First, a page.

It Ain’t Easy Being Pretty

    Nov 19 • Behavioral Economics, Businesses, Fashion, Gender Issues, Government, Labor, Lifestyle, Media • 322 Views

    For one whole year, Australian Today Show anchor Karl Stefanovic wore the same suit and no one realized. Explaining, he said, “I’m judged on my interviews, my appalling sense of humour – on how I do my job, basically. Whereas women are quite often judged on what they’re wearing or how their hair is … that’s [what I wanted to test].”

    Where are we going? To appearance discrimination.

    Appearance Discrimination

    A bartender is fired because she would not tease her hair, wear lipstick or nail polish (and the court rules for the employer). A banker at Citibank sues when she is told not to wear fitted clothing because her body shape made her distracting. Also claiming appearance discrimination, a Harvard librarian took the school to court saying she was passed over for promotions because they viewed her as a “pretty girl,” not your stereotypical librarian.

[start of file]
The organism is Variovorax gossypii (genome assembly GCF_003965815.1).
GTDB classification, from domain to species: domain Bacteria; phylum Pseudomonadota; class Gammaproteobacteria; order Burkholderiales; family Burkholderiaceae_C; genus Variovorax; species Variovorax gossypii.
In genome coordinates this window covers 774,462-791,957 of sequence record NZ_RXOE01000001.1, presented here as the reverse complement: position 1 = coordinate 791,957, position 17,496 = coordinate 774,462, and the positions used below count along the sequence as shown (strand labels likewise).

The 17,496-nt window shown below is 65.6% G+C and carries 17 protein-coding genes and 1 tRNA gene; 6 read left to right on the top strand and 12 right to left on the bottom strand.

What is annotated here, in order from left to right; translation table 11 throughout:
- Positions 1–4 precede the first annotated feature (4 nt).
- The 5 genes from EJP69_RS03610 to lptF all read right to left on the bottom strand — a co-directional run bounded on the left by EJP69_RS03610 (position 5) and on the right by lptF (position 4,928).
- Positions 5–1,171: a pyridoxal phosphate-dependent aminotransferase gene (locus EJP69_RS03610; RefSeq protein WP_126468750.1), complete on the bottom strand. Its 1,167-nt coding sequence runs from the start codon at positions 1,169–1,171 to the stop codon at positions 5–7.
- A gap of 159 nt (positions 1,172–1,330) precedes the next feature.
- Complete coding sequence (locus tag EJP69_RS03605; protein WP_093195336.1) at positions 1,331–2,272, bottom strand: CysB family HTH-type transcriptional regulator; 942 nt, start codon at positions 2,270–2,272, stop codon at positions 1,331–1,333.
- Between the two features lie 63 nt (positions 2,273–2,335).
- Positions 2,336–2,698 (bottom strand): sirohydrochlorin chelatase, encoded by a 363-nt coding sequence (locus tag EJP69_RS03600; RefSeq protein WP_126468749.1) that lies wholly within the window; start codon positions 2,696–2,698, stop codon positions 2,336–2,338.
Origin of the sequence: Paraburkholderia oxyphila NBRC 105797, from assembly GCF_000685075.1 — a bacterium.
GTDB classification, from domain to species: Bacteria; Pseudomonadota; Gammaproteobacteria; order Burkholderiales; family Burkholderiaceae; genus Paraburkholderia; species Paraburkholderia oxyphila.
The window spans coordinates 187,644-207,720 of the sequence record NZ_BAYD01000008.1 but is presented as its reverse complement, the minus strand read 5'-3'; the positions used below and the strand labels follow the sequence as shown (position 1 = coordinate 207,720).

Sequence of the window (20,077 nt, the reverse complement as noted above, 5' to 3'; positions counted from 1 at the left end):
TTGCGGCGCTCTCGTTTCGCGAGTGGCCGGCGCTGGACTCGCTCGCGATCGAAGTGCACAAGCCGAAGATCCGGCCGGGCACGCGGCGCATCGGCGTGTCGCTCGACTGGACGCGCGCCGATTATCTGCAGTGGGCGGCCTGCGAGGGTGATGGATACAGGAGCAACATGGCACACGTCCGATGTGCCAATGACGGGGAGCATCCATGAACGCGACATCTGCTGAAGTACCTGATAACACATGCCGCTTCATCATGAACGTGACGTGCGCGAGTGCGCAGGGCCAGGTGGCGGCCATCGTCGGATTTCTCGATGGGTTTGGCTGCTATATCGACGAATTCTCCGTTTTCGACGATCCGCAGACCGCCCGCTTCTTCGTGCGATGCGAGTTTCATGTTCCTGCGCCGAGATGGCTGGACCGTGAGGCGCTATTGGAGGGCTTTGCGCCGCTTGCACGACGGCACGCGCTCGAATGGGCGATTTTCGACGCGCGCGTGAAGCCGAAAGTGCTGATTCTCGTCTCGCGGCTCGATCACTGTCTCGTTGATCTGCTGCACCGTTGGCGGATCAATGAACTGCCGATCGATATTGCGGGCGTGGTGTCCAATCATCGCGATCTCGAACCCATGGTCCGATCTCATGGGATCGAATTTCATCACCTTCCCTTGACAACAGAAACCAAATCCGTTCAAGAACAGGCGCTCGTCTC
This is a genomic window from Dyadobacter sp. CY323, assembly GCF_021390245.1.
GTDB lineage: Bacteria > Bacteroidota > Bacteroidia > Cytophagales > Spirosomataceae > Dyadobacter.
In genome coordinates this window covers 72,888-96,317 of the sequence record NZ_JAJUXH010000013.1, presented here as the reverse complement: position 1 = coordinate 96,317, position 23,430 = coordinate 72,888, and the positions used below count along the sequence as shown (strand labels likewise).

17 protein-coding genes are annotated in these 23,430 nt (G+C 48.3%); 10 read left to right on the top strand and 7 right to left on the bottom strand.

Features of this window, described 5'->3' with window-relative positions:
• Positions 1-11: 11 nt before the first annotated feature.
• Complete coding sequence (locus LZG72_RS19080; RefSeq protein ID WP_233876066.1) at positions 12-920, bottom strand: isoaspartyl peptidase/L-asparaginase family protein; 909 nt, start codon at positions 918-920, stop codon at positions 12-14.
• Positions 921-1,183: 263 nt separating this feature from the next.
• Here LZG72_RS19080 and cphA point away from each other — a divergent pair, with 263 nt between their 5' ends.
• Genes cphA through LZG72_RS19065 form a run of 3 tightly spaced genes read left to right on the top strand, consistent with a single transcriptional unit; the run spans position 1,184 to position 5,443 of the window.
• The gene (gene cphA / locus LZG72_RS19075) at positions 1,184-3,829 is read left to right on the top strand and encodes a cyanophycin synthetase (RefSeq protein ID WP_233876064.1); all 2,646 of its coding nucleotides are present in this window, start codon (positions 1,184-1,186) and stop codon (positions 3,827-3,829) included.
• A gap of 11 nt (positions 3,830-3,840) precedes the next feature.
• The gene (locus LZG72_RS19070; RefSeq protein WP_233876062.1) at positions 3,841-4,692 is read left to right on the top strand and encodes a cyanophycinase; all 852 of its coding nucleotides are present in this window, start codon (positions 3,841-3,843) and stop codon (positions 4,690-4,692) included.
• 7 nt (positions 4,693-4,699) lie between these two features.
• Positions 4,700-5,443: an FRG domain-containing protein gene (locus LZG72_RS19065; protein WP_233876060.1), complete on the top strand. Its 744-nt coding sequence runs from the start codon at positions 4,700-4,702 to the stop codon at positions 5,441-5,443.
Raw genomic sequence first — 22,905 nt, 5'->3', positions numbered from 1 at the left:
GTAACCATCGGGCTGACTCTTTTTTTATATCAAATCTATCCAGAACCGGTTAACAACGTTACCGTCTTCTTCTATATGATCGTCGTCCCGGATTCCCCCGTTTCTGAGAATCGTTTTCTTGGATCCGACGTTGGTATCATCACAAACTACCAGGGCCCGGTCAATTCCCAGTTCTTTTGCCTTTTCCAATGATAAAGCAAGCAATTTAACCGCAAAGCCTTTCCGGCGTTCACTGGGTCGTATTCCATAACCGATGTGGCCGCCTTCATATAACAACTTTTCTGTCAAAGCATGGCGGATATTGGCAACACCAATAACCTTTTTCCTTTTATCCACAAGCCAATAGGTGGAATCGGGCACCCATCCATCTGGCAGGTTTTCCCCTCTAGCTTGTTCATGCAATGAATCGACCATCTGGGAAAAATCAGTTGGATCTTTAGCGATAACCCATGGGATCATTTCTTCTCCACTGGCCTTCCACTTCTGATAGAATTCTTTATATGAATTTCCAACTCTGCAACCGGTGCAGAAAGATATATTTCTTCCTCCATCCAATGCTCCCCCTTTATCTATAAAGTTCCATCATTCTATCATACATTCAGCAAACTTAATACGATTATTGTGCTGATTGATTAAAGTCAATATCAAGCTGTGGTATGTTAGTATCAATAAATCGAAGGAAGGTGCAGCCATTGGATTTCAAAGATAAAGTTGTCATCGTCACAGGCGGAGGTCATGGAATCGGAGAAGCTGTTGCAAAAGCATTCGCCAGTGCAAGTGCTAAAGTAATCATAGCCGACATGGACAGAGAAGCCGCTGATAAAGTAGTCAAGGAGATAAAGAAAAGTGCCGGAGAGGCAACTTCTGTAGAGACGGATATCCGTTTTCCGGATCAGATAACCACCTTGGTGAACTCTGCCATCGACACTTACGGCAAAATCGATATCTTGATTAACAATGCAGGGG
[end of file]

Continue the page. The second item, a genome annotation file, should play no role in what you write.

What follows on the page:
While these are cases that were litigated, most are about everyday life. And that returns us to the Today show. While Karl Stefanovic can wear the same suit everyday, his co-host, Lisa Wilkinson, regularly gets email about her clothing. Told that a viewer said Wilknson’s “…outfit is particularly jarring and awful. Get some style,” Stefanovic points out that he is judged on how he does his job.

    Our Bottom Line: Gender Gap

    Whenever gender inequity is discussed, the pay gap gets the headlines. Perhaps though, because job discrimination based on appearance can reflect a patriarchal attitude toward women, the dominance of one social group’s values, and unfair performance reviews, it should receive more attention. But, I am torn because having workplace dress code rules is not necessarily bad.